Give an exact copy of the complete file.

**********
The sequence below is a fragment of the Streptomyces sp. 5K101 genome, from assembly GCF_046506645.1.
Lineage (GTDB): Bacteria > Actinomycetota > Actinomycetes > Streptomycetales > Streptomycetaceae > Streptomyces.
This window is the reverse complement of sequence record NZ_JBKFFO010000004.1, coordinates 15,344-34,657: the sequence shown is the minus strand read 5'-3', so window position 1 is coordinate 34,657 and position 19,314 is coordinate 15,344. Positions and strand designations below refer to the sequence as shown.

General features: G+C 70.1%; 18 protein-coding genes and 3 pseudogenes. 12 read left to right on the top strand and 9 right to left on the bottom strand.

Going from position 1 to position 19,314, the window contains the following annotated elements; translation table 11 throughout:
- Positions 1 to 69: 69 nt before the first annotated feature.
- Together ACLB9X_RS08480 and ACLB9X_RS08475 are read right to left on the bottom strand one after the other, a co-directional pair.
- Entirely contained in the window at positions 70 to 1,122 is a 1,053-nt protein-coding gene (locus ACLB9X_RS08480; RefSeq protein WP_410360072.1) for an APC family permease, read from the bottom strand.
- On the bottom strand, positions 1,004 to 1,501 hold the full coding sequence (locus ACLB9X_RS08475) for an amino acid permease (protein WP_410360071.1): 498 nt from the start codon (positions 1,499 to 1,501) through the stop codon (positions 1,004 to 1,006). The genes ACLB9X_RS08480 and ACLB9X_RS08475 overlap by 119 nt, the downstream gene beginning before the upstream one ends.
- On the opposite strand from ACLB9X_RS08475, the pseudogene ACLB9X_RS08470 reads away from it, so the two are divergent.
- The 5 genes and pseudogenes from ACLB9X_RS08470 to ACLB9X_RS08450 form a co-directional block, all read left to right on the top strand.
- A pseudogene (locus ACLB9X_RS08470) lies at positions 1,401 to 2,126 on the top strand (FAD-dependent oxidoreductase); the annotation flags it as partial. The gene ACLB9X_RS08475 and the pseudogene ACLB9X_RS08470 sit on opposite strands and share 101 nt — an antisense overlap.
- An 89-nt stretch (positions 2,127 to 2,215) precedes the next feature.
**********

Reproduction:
The sequence below is a fragment of the Streptomyces sp. 5K101 genome, from assembly GCF_046506645.1.
Lineage (GTDB): Bacteria > Actinomycetota > Actinomycetes > Streptomycetales > Streptomycetaceae > Streptomyces.
This window is the reverse complement of sequence record NZ_JBKFFO010000004.1, coordinates 15,344-34,657: the sequence shown is the minus strand read 5'-3', so window position 1 is coordinate 34,657 and position 19,314 is coordinate 15,344. Positions and strand designations below refer to the sequence as shown.

General features: G+C 70.1%; 18 protein-coding genes and 3 pseudogenes. 12 read left to right on the top strand and 9 right to left on the bottom strand.

Going from position 1 to position 19,314, the window contains the following annotated elements; translation table 11 throughout:
- Positions 1 to 69: 69 nt before the first annotated feature.
- Together ACLB9X_RS08480 and ACLB9X_RS08475 are read right to left on the bottom strand one after the other, a co-directional pair.
- Entirely contained in the window at positions 70 to 1,122 is a 1,053-nt protein-coding gene (locus ACLB9X_RS08480; RefSeq protein WP_410360072.1) for an APC family permease, read from the bottom strand.
- On the bottom strand, positions 1,004 to 1,501 hold the full coding sequence (locus ACLB9X_RS08475) for an amino acid permease (protein WP_410360071.1): 498 nt from the start codon (positions 1,499 to 1,501) through the stop codon (positions 1,004 to 1,006). The genes ACLB9X_RS08480 and ACLB9X_RS08475 overlap by 119 nt, the downstream gene beginning before the upstream one ends.
- On the opposite strand from ACLB9X_RS08475, the pseudogene ACLB9X_RS08470 reads away from it, so the two are divergent.
- The 5 genes and pseudogenes from ACLB9X_RS08470 to ACLB9X_RS08450 form a co-directional block, all read left to right on the top strand.
- A pseudogene (locus ACLB9X_RS08470) lies at positions 1,401 to 2,126 on the top strand (FAD-dependent oxidoreductase); the annotation flags it as partial. The gene ACLB9X_RS08475 and the pseudogene ACLB9X_RS08470 sit on opposite strands and share 101 nt — an antisense overlap.
- An 89-nt stretch (positions 2,127 to 2,215) precedes the next feature.